Stories We Like: Novels For Language Lovers
"ritually fit or pure" (especially of food), 1851, from Yiddish kosher, from Hebrew kasher "fit, proper, lawful," from base of kasher "was suitable, proper." Generalized sense of "correct, legitimate" is from 1896.
Food that is permitted according to a set of dietary restrictions found in the Old Testament. For many Jews, foods that are not kosher cannot be eaten. The term can also be used colloquially to mean anything acceptable: “I don't think it's kosher to yell at your chess opponent when he is thinking about his next move.”
Proper; as it should be; legitimate: Everything looks kosher
[1896+; fr Yiddish fr Hebrew kasher, ''fit, proper'']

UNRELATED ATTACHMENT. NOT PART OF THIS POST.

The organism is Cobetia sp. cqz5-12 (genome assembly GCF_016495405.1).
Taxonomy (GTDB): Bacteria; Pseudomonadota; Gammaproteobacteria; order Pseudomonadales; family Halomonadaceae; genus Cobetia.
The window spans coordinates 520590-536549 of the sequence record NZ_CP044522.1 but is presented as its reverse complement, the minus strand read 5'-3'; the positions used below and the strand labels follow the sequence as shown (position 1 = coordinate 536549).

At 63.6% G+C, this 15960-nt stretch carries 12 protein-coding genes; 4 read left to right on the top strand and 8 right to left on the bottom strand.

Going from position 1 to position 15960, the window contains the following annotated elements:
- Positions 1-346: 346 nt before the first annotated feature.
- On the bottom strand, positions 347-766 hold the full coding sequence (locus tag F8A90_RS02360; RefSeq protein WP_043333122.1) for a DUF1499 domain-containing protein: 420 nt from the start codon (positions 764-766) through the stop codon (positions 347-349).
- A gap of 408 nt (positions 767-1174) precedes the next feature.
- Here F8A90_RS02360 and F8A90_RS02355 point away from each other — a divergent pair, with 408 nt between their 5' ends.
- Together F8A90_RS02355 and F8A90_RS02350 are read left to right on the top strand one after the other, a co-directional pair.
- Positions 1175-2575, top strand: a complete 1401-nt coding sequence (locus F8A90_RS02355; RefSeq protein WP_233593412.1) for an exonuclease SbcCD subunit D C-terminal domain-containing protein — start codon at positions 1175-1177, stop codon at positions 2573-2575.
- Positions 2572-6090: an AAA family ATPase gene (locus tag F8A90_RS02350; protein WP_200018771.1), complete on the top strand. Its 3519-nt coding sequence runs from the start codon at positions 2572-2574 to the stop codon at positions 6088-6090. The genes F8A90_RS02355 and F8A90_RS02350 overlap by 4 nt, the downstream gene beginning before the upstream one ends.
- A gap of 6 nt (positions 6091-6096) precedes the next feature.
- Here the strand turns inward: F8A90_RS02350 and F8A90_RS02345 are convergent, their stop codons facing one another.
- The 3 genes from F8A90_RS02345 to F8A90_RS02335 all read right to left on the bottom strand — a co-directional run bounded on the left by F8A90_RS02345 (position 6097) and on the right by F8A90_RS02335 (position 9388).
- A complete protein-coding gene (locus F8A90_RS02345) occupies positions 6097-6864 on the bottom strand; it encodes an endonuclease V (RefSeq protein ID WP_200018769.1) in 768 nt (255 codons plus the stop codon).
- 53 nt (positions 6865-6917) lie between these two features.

("fit," or "proper"), in Judaism, the fitness of an object for ritual purposes. Though generally applied to foods that meet the requirements of the dietary laws (kashruth), kosher is also used to describe, for instance, such objects as a Torah scroll, water for ritual bathing (mikvah), and the ritual ram's horn (shofar). When applied to food, kosher is the opposite of terefah ("forbidden"); when applied to other things, it is the opposite of pasul ("unfit").